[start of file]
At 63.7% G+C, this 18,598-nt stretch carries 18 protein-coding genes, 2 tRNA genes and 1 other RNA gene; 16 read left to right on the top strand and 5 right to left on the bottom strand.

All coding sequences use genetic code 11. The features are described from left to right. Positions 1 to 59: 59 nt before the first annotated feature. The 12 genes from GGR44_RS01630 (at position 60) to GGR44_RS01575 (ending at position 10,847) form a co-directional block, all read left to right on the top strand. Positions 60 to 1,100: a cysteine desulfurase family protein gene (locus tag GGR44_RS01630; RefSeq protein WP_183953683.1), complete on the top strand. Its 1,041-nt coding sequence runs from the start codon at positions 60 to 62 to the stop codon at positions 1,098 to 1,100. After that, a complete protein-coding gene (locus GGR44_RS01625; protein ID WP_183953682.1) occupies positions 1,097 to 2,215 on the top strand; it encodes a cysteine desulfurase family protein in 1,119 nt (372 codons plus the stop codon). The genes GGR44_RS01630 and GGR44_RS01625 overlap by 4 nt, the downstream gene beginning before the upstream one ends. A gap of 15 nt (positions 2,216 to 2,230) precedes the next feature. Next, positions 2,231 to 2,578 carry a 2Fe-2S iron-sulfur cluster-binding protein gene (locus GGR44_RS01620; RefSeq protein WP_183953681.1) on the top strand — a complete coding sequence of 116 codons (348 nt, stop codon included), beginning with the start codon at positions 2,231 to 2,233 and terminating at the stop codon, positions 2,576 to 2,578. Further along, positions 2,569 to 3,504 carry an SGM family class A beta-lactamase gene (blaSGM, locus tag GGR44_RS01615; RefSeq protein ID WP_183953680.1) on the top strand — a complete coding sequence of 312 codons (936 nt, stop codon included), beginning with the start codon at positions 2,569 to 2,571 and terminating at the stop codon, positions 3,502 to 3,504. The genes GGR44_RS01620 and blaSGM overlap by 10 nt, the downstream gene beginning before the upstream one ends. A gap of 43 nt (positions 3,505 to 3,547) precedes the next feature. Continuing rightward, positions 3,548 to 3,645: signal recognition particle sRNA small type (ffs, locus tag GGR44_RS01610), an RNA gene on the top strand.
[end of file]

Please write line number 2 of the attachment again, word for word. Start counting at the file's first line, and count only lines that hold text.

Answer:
All coding sequences use genetic code 11. The features are described from left to right. Positions 1 to 59: 59 nt before the first annotated feature. The 12 genes from GGR44_RS01630 (at position 60) to GGR44_RS01575 (ending at position 10,847) form a co-directional block, all read left to right on the top strand. Positions 60 to 1,100: a cysteine desulfurase family protein gene (locus tag GGR44_RS01630; RefSeq protein WP_183953683.1), complete on the top strand. Its 1,041-nt coding sequence runs from the start codon at positions 60 to 62 to the stop codon at positions 1,098 to 1,100. After that, a complete protein-coding gene (locus GGR44_RS01625; protein ID WP_183953682.1) occupies positions 1,097 to 2,215 on the top strand; it encodes a cysteine desulfurase family protein in 1,119 nt (372 codons plus the stop codon). The genes GGR44_RS01630 and GGR44_RS01625 overlap by 4 nt, the downstream gene beginning before the upstream one ends. A gap of 15 nt (positions 2,216 to 2,230) precedes the next feature. Next, positions 2,231 to 2,578 carry a 2Fe-2S iron-sulfur cluster-binding protein gene (locus GGR44_RS01620; RefSeq protein WP_183953681.1) on the top strand — a complete coding sequence of 116 codons (348 nt, stop codon included), beginning with the start codon at positions 2,231 to 2,233 and terminating at the stop codon, positions 2,576 to 2,578. Further along, positions 2,569 to 3,504 carry an SGM family class A beta-lactamase gene (blaSGM, locus tag GGR44_RS01615; RefSeq protein ID WP_183953680.1) on the top strand — a complete coding sequence of 312 codons (936 nt, stop codon included), beginning with the start codon at positions 2,569 to 2,571 and terminating at the stop codon, positions 3,502 to 3,504. The genes GGR44_RS01620 and blaSGM overlap by 10 nt, the downstream gene beginning before the upstream one ends. A gap of 43 nt (positions 3,505 to 3,547) precedes the next feature. Continuing rightward, positions 3,548 to 3,645: signal recognition particle sRNA small type (ffs, locus tag GGR44_RS01610), an RNA gene on the top strand.